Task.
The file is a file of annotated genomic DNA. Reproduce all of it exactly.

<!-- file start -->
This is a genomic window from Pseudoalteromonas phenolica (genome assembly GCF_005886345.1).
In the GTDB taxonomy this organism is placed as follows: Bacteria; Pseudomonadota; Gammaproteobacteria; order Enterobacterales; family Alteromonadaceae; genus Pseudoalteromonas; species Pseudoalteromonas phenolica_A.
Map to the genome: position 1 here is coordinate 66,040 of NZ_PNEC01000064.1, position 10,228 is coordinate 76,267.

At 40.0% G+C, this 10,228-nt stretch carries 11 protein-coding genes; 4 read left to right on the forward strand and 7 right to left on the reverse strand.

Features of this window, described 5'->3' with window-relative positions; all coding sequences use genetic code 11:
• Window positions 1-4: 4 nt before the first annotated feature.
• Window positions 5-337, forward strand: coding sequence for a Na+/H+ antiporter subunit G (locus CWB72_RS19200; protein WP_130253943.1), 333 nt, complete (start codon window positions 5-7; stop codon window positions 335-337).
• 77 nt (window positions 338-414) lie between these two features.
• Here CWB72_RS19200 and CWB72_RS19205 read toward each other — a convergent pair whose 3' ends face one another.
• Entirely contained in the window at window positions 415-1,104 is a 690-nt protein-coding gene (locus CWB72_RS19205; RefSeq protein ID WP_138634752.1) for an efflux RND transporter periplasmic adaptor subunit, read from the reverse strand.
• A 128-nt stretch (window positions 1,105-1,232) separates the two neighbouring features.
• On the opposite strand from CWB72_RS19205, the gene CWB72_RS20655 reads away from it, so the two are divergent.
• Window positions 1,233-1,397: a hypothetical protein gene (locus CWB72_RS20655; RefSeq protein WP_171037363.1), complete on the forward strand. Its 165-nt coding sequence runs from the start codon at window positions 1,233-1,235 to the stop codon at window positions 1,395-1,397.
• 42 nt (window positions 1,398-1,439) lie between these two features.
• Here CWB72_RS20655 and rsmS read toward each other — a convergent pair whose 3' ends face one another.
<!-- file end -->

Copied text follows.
This is a genomic window from Pseudoalteromonas phenolica (genome assembly GCF_005886345.1).
In the GTDB taxonomy this organism is placed as follows: Bacteria; Pseudomonadota; Gammaproteobacteria; order Enterobacterales; family Alteromonadaceae; genus Pseudoalteromonas; species Pseudoalteromonas phenolica_A.
Map to the genome: position 1 here is coordinate 66,040 of NZ_PNEC01000064.1, position 10,228 is coordinate 76,267.

At 40.0% G+C, this 10,228-nt stretch carries 11 protein-coding genes; 4 read left to right on the forward strand and 7 right to left on the reverse strand.

Features of this window, described 5'->3' with window-relative positions; all coding sequences use genetic code 11:
• Window positions 1-4: 4 nt before the first annotated feature.
• Window positions 5-337, forward strand: coding sequence for a Na+/H+ antiporter subunit G (locus CWB72_RS19200; protein WP_130253943.1), 333 nt, complete (start codon window positions 5-7; stop codon window positions 335-337).
• 77 nt (window positions 338-414) lie between these two features.
• Here CWB72_RS19200 and CWB72_RS19205 read toward each other — a convergent pair whose 3' ends face one another.
• Entirely contained in the window at window positions 415-1,104 is a 690-nt protein-coding gene (locus CWB72_RS19205; RefSeq protein ID WP_138634752.1) for an efflux RND transporter periplasmic adaptor subunit, read from the reverse strand.
• A 128-nt stretch (window positions 1,105-1,232) separates the two neighbouring features.
• On the opposite strand from CWB72_RS19205, the gene CWB72_RS20655 reads away from it, so the two are divergent.
• Window positions 1,233-1,397: a hypothetical protein gene (locus CWB72_RS20655; RefSeq protein WP_171037363.1), complete on the forward strand. Its 165-nt coding sequence runs from the start codon at window positions 1,233-1,235 to the stop codon at window positions 1,395-1,397.
• 42 nt (window positions 1,398-1,439) lie between these two features.
• Here CWB72_RS20655 and rsmS read toward each other — a convergent pair whose 3' ends face one another.